She’s not a right-wing judicial activist who happens to be gay or a disgraced judge who has clung to the bench.
Mary Rowland, President Donald Trump’s nominee for the U.S. District Court for the Northern District of Illinois, is respected by her colleagues and Illinois’ LGBTQ community.
The White House announced Rowland’s nominated Thursday in a slate of other nominees. Rowland is the only LGBTQ judicial appointment to come from the administration, which has pushed anti-LGBTQ leaders and policy at an almost breathless pace.
Rowland’s nomination, first reported by the Huffington Post, has been applauded by progressives in her home state. The Huffington Post noted that nearly a third of Trump’s judicial nominees have had anti-LGBTQ records.
Illinois Democratic Senators Dick Durbin and Tammy Duckworth praised Rowland’s nomination as well as that of two others from Illinois.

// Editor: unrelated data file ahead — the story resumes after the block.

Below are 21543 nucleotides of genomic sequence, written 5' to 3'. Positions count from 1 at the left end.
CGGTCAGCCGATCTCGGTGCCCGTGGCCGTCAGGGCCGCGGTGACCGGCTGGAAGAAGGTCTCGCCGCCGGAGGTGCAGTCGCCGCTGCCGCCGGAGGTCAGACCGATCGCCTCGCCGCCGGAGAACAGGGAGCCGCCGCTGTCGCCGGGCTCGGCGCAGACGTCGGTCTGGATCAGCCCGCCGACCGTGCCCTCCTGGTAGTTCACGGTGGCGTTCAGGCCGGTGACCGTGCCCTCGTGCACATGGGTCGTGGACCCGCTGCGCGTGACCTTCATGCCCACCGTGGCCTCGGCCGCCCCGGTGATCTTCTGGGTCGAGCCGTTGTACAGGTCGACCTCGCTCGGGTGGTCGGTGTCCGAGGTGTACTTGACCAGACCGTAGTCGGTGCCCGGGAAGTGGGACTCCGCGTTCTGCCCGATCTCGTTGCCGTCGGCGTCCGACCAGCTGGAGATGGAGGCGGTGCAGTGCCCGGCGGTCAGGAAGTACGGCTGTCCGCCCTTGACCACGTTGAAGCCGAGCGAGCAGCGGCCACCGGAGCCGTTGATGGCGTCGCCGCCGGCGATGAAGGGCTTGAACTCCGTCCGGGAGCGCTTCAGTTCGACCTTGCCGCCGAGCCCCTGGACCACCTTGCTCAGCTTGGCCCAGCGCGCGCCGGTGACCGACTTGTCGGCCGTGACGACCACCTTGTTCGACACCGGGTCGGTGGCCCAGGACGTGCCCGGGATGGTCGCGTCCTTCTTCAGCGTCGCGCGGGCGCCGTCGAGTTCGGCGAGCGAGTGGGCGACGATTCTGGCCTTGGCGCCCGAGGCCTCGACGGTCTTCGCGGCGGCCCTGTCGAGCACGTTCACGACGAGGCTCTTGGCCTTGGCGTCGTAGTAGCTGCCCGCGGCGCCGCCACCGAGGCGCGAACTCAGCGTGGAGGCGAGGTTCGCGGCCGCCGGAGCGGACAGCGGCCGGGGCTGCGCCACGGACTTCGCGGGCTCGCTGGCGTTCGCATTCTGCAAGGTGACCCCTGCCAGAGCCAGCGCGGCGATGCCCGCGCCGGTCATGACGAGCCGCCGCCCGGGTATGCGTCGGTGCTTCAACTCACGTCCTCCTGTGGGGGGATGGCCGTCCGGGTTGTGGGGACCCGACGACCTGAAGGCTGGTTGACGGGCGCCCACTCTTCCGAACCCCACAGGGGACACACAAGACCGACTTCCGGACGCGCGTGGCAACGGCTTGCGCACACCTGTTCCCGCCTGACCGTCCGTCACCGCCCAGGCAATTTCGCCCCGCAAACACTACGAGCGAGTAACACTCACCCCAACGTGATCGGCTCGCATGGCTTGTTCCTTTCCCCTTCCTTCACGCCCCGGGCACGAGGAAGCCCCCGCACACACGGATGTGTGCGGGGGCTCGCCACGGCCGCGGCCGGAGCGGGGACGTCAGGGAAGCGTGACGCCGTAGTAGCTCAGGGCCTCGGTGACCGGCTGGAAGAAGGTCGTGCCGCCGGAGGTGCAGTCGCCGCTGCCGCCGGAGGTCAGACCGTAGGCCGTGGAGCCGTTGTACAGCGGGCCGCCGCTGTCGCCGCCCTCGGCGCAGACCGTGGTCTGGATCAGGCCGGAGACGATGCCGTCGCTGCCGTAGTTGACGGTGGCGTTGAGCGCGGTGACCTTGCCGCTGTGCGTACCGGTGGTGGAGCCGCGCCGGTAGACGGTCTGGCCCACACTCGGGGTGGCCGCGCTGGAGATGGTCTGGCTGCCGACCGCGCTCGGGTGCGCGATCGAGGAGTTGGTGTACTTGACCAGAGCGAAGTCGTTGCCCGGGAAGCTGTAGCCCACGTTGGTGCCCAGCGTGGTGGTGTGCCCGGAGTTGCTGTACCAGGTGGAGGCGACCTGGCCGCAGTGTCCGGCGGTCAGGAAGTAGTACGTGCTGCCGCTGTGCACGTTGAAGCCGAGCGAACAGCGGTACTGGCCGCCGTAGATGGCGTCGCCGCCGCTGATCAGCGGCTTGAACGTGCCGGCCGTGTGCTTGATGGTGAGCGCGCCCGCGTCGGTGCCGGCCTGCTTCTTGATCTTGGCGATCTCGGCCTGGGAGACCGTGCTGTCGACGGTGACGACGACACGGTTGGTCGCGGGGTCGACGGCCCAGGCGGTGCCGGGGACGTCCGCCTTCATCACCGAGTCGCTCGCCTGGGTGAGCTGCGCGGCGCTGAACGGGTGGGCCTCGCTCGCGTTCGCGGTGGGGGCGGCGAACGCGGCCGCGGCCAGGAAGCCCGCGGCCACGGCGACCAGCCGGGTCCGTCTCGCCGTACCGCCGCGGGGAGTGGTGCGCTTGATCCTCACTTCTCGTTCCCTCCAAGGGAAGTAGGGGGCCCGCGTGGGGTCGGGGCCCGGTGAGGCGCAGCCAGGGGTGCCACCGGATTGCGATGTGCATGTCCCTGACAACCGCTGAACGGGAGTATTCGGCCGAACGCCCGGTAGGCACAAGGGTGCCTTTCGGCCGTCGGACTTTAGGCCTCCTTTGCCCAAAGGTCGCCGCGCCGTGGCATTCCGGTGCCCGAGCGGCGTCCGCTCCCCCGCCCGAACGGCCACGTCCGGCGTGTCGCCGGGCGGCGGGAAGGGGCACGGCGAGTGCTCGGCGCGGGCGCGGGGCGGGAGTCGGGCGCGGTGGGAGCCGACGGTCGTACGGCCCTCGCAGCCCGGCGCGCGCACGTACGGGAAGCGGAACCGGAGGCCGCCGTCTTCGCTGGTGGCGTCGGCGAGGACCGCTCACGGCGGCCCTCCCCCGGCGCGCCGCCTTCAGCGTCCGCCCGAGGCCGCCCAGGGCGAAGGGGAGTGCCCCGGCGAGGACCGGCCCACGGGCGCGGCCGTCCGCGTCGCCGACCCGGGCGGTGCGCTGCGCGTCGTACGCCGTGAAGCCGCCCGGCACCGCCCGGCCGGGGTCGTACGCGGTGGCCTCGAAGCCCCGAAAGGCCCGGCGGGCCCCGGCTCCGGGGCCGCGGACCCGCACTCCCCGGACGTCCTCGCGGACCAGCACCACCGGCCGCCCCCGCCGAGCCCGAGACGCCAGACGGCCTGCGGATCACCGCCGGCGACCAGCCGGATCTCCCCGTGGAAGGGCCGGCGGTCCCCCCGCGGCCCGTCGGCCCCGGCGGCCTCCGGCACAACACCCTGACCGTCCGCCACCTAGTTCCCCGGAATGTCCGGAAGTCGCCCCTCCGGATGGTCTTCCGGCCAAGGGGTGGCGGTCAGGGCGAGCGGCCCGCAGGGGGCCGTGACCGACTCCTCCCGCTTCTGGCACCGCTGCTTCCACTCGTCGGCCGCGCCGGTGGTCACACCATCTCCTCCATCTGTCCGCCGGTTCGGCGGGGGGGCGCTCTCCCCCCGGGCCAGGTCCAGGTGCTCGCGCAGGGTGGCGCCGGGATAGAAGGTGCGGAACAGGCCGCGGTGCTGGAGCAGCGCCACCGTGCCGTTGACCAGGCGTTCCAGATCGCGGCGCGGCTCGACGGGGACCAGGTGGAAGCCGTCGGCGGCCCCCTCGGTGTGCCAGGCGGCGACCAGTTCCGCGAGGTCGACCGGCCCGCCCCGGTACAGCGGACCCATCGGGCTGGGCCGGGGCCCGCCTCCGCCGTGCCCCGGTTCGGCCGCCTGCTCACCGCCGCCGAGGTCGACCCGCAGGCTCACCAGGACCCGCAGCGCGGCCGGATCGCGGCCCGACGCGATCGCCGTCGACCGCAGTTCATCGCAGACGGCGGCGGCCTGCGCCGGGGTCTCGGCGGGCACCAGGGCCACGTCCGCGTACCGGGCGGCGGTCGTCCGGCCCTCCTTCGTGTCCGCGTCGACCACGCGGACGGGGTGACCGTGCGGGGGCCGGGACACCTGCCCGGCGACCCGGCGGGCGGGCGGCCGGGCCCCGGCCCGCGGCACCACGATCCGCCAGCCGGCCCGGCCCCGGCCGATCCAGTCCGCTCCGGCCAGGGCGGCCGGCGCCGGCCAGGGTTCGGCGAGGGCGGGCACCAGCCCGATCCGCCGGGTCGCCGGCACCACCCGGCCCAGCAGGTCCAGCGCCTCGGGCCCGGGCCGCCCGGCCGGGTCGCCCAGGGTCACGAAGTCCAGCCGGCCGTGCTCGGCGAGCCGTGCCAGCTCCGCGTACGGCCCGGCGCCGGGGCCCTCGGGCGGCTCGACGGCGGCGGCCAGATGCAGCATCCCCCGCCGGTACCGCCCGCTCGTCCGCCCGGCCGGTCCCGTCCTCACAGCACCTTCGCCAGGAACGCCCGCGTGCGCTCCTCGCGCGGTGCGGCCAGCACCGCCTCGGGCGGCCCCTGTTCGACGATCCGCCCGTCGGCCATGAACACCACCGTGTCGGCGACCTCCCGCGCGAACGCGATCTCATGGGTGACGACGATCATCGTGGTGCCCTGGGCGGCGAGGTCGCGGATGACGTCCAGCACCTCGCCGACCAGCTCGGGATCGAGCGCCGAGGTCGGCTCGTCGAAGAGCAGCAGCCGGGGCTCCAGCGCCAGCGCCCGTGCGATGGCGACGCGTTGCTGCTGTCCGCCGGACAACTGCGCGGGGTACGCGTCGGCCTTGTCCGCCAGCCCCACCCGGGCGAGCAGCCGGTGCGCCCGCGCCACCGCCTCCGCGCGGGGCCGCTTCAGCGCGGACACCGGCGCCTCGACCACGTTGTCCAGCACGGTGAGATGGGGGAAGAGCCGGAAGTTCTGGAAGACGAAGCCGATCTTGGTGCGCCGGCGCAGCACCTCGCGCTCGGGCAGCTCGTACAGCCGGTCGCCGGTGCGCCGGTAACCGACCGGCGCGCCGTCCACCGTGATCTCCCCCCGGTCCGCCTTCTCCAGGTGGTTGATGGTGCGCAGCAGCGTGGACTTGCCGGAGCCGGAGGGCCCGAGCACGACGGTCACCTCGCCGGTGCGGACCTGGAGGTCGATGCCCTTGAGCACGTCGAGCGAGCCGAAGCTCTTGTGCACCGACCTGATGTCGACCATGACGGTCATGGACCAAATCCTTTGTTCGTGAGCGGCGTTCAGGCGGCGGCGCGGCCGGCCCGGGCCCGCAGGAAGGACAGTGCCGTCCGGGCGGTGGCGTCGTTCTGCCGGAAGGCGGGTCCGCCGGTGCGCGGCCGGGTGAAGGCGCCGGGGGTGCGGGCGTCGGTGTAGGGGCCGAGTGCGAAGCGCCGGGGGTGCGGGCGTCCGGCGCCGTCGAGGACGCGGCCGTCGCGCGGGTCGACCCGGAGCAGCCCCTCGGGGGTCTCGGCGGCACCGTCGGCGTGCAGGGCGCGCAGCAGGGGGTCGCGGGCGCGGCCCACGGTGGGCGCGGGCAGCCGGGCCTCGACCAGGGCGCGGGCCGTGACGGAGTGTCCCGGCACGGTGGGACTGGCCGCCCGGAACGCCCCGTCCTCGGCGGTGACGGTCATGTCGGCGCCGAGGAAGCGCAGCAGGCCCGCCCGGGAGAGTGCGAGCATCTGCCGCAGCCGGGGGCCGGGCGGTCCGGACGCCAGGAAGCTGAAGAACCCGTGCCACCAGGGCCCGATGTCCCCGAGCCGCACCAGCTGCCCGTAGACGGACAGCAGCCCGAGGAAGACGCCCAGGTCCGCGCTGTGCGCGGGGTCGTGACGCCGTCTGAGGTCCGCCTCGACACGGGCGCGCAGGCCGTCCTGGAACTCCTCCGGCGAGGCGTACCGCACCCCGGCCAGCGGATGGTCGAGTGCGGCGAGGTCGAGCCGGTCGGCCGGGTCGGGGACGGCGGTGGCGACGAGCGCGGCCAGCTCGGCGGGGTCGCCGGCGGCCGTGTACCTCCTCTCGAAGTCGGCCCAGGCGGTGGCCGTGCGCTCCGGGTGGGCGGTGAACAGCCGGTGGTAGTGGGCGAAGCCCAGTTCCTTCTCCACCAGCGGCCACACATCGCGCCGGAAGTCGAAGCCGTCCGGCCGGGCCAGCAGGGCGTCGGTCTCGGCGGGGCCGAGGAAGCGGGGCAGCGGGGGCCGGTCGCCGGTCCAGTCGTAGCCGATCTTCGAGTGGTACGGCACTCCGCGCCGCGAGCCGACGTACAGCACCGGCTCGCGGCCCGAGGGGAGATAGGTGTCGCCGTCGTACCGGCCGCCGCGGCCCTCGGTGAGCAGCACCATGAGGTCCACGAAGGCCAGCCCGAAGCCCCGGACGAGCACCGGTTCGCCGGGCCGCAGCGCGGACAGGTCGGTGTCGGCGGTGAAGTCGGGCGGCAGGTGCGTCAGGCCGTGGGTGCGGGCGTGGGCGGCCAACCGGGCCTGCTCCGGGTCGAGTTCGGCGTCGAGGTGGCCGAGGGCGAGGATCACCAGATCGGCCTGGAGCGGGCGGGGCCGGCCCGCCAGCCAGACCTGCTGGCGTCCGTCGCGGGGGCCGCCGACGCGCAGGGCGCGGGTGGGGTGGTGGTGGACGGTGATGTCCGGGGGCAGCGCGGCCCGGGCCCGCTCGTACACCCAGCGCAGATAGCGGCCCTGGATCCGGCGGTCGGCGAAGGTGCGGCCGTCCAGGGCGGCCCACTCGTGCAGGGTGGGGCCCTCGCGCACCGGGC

“They have the qualifications, integrity, and judgment to serve with distinction as district court judges in the Northern District of Illinois,” said the senators in a joint statement.” We appreciate the Administration’s willingness to work with us and with our nonpartisan screening committee to reach consensus on nominees who will serve the people of Illinois well.”
The Lesbian and Gay Bar Association of Chicago, of which Rowland is member, was also quick to praise her. The group posted a Facebook announcement on her appointment.
“LAGBAC is thrilled for Magistrate Judge Rowland! Congratulations!” LAGBAC said.
Rowland’s appointment as U.S. Magistrate judge in 2012 was historic for Illinois and for the country. At the time, she was the first lesbian in the state-appointed as a federal judge and one of the first out LGBTQ judges in the country.
Before her appointment, she worked for 12 years at the law firm Hughes Socol Piers Resnick & Dym, Ltd. And prior to that, she spent a decade in the Chicago office of the Federal Defender, taking on high-profile civil rights cases. She helped win a case against the City of Chicago on behalf of African American firefighters who said they were being discriminated against in hiring.